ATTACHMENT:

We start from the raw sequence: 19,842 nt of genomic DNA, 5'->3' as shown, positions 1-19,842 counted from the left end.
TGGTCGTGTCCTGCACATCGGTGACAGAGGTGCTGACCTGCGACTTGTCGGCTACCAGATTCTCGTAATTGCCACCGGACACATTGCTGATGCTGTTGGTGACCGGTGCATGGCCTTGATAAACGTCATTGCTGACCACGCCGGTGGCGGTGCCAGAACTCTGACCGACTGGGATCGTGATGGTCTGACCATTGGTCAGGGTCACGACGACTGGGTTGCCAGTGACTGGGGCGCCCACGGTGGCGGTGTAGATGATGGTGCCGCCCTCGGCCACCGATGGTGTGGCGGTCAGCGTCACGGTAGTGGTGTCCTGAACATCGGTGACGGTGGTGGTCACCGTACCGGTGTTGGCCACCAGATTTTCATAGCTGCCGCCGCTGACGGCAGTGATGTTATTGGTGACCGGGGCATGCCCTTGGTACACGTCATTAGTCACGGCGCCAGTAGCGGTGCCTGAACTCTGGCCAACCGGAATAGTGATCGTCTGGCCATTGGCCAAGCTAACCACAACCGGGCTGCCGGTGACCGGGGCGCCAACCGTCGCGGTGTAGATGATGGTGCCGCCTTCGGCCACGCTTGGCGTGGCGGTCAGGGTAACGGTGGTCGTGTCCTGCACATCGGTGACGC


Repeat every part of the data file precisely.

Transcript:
We start from the raw sequence: 19,842 nt of genomic DNA, 5'->3' as shown, positions 1-19,842 counted from the left end.
TGGTCGTGTCCTGCACATCGGTGACAGAGGTGCTGACCTGCGACTTGTCGGCTACCAGATTCTCGTAATTGCCACCGGACACATTGCTGATGCTGTTGGTGACCGGTGCATGGCCTTGATAAACGTCATTGCTGACCACGCCGGTGGCGGTGCCAGAACTCTGACCGACTGGGATCGTGATGGTCTGACCATTGGTCAGGGTCACGACGACTGGGTTGCCAGTGACTGGGGCGCCCACGGTGGCGGTGTAGATGATGGTGCCGCCCTCGGCCACCGATGGTGTGGCGGTCAGCGTCACGGTAGTGGTGTCCTGAACATCGGTGACGGTGGTGGTCACCGTACCGGTGTTGGCCACCAGATTTTCATAGCTGCCGCCGCTGACGGCAGTGATGTTATTGGTGACCGGGGCATGCCCTTGGTACACGTCATTAGTCACGGCGCCAGTAGCGGTGCCTGAACTCTGGCCAACCGGAATAGTGATCGTCTGGCCATTGGCCAAGCTAACCACAACCGGGCTGCCGGTGACCGGGGCGCCAACCGTCGCGGTGTAGATGATGGTGCCGCCTTCGGCCACGCTTGGCGTGGCGGTCAGGGTAACGGTGGTCGTGTCCTGCACATCGGTGACGC